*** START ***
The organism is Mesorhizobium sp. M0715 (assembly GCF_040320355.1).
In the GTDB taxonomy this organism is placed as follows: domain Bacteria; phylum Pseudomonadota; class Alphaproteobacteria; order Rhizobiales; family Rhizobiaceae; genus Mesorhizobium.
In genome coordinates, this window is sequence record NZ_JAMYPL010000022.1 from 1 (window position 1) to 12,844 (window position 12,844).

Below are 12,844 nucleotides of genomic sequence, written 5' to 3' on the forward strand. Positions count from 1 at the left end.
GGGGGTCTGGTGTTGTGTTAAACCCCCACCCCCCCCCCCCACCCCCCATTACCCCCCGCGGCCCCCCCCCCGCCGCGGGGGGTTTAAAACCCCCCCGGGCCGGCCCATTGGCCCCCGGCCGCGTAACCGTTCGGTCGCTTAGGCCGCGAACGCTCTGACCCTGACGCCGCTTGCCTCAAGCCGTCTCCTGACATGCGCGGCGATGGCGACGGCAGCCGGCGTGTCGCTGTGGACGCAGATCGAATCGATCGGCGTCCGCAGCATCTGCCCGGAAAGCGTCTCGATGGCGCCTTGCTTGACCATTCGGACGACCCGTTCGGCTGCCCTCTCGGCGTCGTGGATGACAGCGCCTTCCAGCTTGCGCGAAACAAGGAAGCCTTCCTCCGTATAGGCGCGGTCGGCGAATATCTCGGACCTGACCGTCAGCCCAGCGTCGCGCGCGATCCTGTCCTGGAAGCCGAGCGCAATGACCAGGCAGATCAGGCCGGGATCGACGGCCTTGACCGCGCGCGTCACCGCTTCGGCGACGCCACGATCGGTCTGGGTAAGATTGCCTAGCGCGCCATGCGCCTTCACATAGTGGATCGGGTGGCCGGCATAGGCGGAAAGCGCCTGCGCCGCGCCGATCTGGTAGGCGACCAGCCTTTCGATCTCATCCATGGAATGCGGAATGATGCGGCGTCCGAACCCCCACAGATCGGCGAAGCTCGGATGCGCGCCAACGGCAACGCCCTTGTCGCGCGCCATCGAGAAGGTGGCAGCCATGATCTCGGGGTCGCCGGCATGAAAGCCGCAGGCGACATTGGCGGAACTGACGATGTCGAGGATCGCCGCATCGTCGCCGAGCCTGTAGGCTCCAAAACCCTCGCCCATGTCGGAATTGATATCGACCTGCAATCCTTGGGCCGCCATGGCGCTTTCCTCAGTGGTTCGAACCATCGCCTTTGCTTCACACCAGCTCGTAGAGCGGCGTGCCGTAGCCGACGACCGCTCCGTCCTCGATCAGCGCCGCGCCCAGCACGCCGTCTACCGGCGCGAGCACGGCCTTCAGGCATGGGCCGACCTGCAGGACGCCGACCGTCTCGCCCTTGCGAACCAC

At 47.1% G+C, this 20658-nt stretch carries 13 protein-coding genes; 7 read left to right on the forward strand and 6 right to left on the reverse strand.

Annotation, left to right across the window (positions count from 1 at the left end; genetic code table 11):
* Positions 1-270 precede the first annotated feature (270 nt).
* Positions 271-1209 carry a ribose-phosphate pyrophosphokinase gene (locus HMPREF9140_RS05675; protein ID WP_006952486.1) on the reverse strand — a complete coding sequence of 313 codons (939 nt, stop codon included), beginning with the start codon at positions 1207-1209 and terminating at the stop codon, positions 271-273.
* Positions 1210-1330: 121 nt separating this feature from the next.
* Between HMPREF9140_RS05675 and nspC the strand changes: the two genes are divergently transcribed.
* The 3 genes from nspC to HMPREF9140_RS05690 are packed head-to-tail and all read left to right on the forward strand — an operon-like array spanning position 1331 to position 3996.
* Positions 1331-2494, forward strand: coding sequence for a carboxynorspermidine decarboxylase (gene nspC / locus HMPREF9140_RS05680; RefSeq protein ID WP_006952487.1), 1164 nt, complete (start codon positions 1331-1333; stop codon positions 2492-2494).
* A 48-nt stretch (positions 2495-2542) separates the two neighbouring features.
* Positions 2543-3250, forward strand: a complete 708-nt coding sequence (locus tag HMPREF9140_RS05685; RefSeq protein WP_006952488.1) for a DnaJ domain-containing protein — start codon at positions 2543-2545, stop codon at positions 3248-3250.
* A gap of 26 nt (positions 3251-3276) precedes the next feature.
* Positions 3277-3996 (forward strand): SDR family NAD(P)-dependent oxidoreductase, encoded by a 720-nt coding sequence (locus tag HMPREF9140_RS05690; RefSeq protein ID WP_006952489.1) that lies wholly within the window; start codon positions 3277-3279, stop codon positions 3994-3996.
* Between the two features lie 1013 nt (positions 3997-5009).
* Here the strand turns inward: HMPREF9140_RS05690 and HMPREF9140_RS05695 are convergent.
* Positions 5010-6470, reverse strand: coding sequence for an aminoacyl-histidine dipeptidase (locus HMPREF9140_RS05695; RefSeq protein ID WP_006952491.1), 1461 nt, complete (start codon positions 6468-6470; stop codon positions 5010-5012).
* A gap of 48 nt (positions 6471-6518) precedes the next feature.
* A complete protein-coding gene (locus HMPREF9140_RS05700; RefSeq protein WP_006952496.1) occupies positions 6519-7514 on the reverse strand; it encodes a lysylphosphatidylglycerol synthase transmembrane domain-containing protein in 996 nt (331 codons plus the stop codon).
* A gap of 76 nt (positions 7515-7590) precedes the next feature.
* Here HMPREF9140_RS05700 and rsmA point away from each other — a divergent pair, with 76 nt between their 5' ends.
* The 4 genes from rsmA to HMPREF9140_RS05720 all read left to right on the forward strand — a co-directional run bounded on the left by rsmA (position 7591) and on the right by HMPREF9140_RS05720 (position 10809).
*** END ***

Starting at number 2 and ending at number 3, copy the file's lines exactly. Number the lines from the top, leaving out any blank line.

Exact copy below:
In the GTDB taxonomy this organism is placed as follows: domain Bacteria; phylum Pseudomonadota; class Alphaproteobacteria; order Rhizobiales; family Rhizobiaceae; genus Mesorhizobium.
In genome coordinates, this window is sequence record NZ_JAMYPL010000022.1 from 1 (window position 1) to 12,844 (window position 12,844).